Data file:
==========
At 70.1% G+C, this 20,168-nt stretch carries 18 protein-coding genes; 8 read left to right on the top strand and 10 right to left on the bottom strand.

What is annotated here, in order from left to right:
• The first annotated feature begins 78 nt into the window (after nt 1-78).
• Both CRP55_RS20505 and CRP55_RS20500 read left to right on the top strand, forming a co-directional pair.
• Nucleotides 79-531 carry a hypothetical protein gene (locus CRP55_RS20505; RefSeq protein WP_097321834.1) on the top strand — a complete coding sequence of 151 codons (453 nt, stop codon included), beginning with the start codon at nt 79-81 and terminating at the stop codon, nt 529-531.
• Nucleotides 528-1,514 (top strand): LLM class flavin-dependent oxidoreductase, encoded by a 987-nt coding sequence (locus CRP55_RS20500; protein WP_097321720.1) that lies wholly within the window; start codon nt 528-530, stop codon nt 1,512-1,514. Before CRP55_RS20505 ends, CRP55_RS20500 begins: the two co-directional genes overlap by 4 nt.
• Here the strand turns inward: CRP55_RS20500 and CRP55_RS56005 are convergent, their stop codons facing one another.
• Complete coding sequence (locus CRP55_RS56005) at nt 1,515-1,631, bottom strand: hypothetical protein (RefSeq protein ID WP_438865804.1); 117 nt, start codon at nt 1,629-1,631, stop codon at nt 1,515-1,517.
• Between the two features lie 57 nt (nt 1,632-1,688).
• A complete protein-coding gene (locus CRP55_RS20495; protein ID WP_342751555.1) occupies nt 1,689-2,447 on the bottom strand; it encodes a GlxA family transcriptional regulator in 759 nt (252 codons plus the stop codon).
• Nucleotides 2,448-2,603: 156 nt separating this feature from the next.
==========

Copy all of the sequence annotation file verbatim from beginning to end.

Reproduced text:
At 70.1% G+C, this 20,168-nt stretch carries 18 protein-coding genes; 8 read left to right on the top strand and 10 right to left on the bottom strand.

What is annotated here, in order from left to right:
• The first annotated feature begins 78 nt into the window (after nt 1-78).
• Both CRP55_RS20505 and CRP55_RS20500 read left to right on the top strand, forming a co-directional pair.
• Nucleotides 79-531 carry a hypothetical protein gene (locus CRP55_RS20505; RefSeq protein WP_097321834.1) on the top strand — a complete coding sequence of 151 codons (453 nt, stop codon included), beginning with the start codon at nt 79-81 and terminating at the stop codon, nt 529-531.
• Nucleotides 528-1,514 (top strand): LLM class flavin-dependent oxidoreductase, encoded by a 987-nt coding sequence (locus CRP55_RS20500; protein WP_097321720.1) that lies wholly within the window; start codon nt 528-530, stop codon nt 1,512-1,514. Before CRP55_RS20505 ends, CRP55_RS20500 begins: the two co-directional genes overlap by 4 nt.
• Here the strand turns inward: CRP55_RS20500 and CRP55_RS56005 are convergent, their stop codons facing one another.
• Complete coding sequence (locus CRP55_RS56005) at nt 1,515-1,631, bottom strand: hypothetical protein (RefSeq protein ID WP_438865804.1); 117 nt, start codon at nt 1,629-1,631, stop codon at nt 1,515-1,517.
• Between the two features lie 57 nt (nt 1,632-1,688).
• A complete protein-coding gene (locus CRP55_RS20495; protein ID WP_342751555.1) occupies nt 1,689-2,447 on the bottom strand; it encodes a GlxA family transcriptional regulator in 759 nt (252 codons plus the stop codon).
• Nucleotides 2,448-2,603: 156 nt separating this feature from the next.